The dark secret of the Internet has always been that the most successful businesses were in the markets that no one likes to speak about: adult content and gambling. But the iPhone has experienced growth and adoption without serving those markets. Terms of the App Store prohibit applications that are considered objectionable content. With the growing trend of releasing ebooks in application form (rather than relying on the user to download a reader application and then get to a book), some titles are running afoul of Apple’s strict policy on adult material.
David Carnoy, a writer for CNET, recently had his detective thriller Knife Music rejected on grounds that it contained “objectionable content.” This offers some insight into the Apple application evaluation process; Alex Brie, Carnoy’s developer, speculates that Apple is not likely to read through each and every book submitted, but rather must be employing some text-scanning software to look for obscenities.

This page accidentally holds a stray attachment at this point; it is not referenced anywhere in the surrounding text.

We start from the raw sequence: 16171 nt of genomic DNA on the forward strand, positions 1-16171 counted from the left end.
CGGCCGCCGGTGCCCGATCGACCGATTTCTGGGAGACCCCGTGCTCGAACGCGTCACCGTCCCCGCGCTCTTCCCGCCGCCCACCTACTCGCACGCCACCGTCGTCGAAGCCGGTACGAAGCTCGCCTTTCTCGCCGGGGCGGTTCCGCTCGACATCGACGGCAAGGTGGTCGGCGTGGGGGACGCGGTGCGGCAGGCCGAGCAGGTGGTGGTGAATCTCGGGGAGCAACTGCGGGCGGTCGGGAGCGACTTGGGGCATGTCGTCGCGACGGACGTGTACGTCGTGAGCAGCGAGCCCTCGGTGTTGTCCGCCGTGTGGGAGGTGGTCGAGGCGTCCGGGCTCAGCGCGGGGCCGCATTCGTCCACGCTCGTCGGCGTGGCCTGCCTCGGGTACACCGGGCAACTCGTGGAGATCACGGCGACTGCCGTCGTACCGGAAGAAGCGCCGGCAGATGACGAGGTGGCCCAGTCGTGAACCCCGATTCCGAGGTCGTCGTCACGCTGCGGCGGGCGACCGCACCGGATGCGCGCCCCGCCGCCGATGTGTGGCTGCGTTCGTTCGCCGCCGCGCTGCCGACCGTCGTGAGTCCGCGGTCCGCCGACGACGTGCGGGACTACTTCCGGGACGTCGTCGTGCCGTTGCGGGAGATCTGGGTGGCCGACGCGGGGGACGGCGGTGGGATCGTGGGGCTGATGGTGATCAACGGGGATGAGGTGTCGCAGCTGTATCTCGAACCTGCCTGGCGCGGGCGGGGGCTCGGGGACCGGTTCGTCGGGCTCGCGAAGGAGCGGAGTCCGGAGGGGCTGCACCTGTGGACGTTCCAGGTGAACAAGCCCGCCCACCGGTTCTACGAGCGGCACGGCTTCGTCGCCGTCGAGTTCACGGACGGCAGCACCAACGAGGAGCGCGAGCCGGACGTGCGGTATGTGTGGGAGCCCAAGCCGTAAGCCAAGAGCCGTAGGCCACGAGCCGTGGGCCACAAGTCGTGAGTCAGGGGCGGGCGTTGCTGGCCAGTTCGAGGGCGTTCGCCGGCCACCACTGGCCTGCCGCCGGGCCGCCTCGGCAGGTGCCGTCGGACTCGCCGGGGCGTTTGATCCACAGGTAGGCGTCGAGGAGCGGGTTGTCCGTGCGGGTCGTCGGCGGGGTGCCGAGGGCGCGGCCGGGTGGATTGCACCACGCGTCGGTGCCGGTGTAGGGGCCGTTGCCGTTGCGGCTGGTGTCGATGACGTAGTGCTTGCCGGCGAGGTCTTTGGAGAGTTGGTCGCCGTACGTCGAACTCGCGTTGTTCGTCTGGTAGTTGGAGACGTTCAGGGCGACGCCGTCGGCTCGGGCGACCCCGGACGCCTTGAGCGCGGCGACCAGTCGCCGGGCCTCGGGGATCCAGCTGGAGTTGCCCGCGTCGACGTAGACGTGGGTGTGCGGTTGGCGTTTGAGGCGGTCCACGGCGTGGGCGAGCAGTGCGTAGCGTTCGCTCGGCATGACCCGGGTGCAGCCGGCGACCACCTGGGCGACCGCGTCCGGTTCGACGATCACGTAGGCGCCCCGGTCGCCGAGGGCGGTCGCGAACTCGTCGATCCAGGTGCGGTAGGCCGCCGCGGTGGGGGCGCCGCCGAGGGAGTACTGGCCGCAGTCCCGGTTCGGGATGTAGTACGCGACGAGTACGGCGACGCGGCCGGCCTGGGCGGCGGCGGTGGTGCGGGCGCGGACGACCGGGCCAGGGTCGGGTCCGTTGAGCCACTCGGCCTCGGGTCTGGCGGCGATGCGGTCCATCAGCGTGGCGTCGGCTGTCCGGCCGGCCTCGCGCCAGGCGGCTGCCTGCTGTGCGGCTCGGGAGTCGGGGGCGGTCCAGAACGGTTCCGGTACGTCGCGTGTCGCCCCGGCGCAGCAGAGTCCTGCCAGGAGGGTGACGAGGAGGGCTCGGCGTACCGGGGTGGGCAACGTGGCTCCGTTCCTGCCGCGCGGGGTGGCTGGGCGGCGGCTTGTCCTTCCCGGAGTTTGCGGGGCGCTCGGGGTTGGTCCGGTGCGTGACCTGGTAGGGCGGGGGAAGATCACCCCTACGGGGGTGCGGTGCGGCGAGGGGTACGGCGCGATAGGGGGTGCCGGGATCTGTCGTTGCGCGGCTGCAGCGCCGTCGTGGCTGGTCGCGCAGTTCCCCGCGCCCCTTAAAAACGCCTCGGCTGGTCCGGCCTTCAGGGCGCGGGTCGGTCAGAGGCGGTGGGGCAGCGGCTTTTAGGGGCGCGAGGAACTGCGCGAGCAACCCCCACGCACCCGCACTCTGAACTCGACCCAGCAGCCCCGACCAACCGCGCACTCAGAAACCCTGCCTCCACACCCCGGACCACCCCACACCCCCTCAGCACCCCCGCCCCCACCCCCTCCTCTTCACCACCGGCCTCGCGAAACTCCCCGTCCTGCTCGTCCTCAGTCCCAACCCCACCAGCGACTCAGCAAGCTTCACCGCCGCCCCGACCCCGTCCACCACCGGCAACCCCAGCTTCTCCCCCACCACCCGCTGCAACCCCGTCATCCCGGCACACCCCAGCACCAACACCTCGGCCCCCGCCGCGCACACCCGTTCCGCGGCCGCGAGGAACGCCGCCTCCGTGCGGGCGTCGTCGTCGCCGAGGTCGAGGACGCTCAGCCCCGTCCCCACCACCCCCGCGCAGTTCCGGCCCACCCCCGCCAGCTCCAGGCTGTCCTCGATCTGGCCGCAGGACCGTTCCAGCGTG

This presents an interesting dilemma for authors looking to publish their books on the iPhone: a standalone application lets you sell directly to the App Store market, and offers better visibility for your book, but runs the risk of being scruitinized by Apple; working through a reader application lets you avoid worrying about your content, but lowers your exposure to the App Store marketplace.